On ''Survivor,'' the aging underdog Yau-Man finds the immunity idol, then creates a fake one to fool the others; plus, Rocky gets paid back for bullying

By Lynette Rice
Updated March 30, 2007 at 04:00 AM EDT
Survivor Fiji: Monty Brinton

Survivor: Fiji

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”Survivor”: A false idol

At last, some sweet satisfaction from what was otherwise becoming the Sanjaya of all Survivor seasons: The guy I like to call Pebble (because there’s only one Rocky in the world, and this creep ain’t him) got his just reward and was finally sent packing. Too bad it had to happen a week after he ripped poor Anthony a new butthole at tribal council and was allowed to stick around (and I do hope Probst can explain to us someday why he sat by silently while that schoolyard bully pummeled Anthony with the most ridiculous slams I have ever heard). Now Pebble becomes the first member of the jury and will most assuredly remember how his homeboys turned on his skinny arse. I’d like to think that Pebble will target Mookie should the latter dude make it to the final two, but the fact is, I’m not really sure I care. Up until last night, when I was forced to write everyone’s name down because I was filling in for a traveling Dalton (back next week, folks, we promise), I didn’t even know Mookie’s name, much less the moniker of his tribe. Who can pay attention to such somnambulant activity?

I certainly posed the question to Dalton this week — he’s out here visiting his compadres in the L.A. bureau — but amazingly, the Milwaukee’s Best man was of surprising few words. Like Doc Jensen with Lost, Dalton can spew for hours about Survivor, but he’s virtually speechless this time around, and I think I know why: We just don’t care about anybody.

Anybody except Yau-Man, that is. Other than Rudy from season 1, I’ve never really found myself rooting for the budding Ensure drinkers in the Survivor casts, but so far Yau-Man’s got my vote — if not for the sweet enthusiasm he felt and displayed when finding the immunity idol, then for when he successfully threw a fireball in the luxury challenge in spite of all that ageist mocking from Ravu. Sure, I bristled a bit when Yau-Man said he ”never thought a big strong black man would become one of my allies.” (More racial chatter? What is this, the Cook Islands?) But Yau-Man is honest, kind, funny, and damn sneaky to boot: His decision to create a faux idol and bury it for another loser to uncover was pure genius, and I do hope somebody finds it and attempts to play it at an upcoming council.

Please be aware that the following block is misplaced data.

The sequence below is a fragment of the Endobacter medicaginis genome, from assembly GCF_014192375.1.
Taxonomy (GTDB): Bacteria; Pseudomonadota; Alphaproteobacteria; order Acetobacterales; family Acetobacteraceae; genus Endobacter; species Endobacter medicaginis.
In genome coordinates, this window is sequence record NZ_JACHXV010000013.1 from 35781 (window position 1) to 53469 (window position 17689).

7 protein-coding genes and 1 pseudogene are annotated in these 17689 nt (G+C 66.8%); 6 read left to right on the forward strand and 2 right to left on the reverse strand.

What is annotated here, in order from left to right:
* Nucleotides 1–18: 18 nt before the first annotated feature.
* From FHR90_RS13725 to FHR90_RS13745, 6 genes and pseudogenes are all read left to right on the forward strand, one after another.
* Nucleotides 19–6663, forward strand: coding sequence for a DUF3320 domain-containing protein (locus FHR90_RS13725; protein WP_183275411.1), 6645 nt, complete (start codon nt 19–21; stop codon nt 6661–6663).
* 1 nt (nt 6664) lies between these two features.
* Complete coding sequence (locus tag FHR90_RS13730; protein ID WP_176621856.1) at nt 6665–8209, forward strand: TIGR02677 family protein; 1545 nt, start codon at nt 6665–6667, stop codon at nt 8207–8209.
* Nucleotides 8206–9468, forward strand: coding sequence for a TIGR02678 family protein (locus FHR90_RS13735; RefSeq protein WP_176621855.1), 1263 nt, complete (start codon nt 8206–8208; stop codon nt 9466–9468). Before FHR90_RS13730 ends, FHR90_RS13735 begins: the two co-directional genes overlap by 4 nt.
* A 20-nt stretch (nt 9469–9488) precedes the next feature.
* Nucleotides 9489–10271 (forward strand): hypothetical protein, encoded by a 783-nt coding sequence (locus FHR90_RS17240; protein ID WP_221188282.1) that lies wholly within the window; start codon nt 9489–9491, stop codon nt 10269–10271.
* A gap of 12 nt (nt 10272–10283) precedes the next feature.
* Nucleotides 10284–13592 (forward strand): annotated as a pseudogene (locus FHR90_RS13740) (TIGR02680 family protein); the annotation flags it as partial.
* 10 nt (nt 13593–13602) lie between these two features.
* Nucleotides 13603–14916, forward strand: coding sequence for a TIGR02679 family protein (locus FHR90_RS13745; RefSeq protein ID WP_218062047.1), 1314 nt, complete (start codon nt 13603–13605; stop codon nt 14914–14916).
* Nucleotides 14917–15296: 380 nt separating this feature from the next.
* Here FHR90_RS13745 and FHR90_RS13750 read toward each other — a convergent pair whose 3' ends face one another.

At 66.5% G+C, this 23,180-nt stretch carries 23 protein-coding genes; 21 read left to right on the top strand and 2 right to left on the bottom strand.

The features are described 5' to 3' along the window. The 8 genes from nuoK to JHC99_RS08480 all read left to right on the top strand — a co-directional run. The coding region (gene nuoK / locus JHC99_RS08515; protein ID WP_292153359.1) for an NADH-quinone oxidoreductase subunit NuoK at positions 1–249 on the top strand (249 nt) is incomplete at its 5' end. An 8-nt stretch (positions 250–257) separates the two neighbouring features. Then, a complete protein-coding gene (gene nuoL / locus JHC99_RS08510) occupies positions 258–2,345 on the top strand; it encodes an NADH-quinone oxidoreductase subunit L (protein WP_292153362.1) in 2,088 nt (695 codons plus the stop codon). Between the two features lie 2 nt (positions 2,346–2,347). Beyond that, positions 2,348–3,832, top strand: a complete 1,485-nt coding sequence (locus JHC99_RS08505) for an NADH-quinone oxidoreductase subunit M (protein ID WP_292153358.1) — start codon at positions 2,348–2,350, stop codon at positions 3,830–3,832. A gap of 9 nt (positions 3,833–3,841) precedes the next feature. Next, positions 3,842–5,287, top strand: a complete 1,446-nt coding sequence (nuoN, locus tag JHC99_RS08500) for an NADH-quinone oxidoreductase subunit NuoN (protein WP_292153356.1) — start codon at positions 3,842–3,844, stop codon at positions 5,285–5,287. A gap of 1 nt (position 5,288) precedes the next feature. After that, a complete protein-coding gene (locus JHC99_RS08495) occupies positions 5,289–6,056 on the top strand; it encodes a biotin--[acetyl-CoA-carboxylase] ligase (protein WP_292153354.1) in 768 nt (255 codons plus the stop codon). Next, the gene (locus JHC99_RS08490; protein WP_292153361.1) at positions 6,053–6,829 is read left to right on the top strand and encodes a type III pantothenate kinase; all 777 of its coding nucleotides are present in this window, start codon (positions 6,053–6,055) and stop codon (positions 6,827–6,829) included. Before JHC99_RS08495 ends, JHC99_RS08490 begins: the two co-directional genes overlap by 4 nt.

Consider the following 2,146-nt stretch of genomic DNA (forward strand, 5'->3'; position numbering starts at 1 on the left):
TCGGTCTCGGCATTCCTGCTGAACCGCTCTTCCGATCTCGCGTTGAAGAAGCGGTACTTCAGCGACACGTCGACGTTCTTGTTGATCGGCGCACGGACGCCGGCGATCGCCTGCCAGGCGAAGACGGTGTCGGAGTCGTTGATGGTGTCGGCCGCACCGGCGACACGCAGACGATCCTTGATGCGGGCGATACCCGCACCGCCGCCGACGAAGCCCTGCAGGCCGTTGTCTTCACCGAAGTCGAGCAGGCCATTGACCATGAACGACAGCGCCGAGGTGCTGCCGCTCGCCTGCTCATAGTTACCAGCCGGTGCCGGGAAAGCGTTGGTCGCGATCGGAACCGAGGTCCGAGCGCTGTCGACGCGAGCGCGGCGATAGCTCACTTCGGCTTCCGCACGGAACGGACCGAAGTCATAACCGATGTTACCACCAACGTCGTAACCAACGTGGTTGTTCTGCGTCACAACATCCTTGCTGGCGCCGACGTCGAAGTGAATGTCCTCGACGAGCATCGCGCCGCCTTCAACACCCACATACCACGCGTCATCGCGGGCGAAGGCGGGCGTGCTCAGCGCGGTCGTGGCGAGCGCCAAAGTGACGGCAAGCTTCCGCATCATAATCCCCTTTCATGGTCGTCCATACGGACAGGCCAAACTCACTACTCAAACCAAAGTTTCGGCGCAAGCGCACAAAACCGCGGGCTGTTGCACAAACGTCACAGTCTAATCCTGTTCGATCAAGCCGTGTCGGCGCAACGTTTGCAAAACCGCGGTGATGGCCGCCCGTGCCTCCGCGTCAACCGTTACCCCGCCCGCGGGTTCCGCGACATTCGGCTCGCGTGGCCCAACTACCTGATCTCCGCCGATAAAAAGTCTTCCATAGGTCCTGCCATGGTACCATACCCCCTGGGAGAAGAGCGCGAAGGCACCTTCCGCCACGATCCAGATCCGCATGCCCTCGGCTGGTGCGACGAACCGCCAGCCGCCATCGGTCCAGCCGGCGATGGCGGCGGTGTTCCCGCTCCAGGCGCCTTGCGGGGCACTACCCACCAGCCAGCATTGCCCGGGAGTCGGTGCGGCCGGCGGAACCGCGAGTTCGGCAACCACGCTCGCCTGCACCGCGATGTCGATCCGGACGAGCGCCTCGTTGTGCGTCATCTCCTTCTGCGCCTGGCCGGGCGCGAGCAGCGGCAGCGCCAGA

There were a few other random highlights from last night’s episode: We now know that Earl is a pretty legit artist (at least when it comes to drawing in the sand), and Michelle’s got a promising future working for the Lighthouse for the Blind, as long as it doesn’t require her to balance on something tall (man, that tumble had to hurt). But otherwise the night was slow enough to get me thinking about the future of this franchise. We all know good things must come to an end, and that end should be coming right quick for our precious Survivor. CBS has signed the franchise for one more year, though we don’t know what will happen during that time. Could there be a time-slot change to a less competitive night? Would Mark Burnett consider another all-star edition? Might he finally take this show to a wintry locale? But what I really want to know is what may happen beyond May of 2008. Make no mistake, this show has suffered from some serious Nielsen erosion (to say nothing of its constant snub by Emmy voters), but it still remains the gold standard of reality TV. After seven years, it’s hard to imagine CBS without it. But maybe you can.

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And that’s my question to you, fellow diehards, who wouldn’t miss an episode even if it meant watching an hour of Dreamz stuffing hotdogs down his piehole: What do you think about the future of this franchise? Will you love this show as much in 2009 as you do today? Can it go on forever?

Survivor: Fiji

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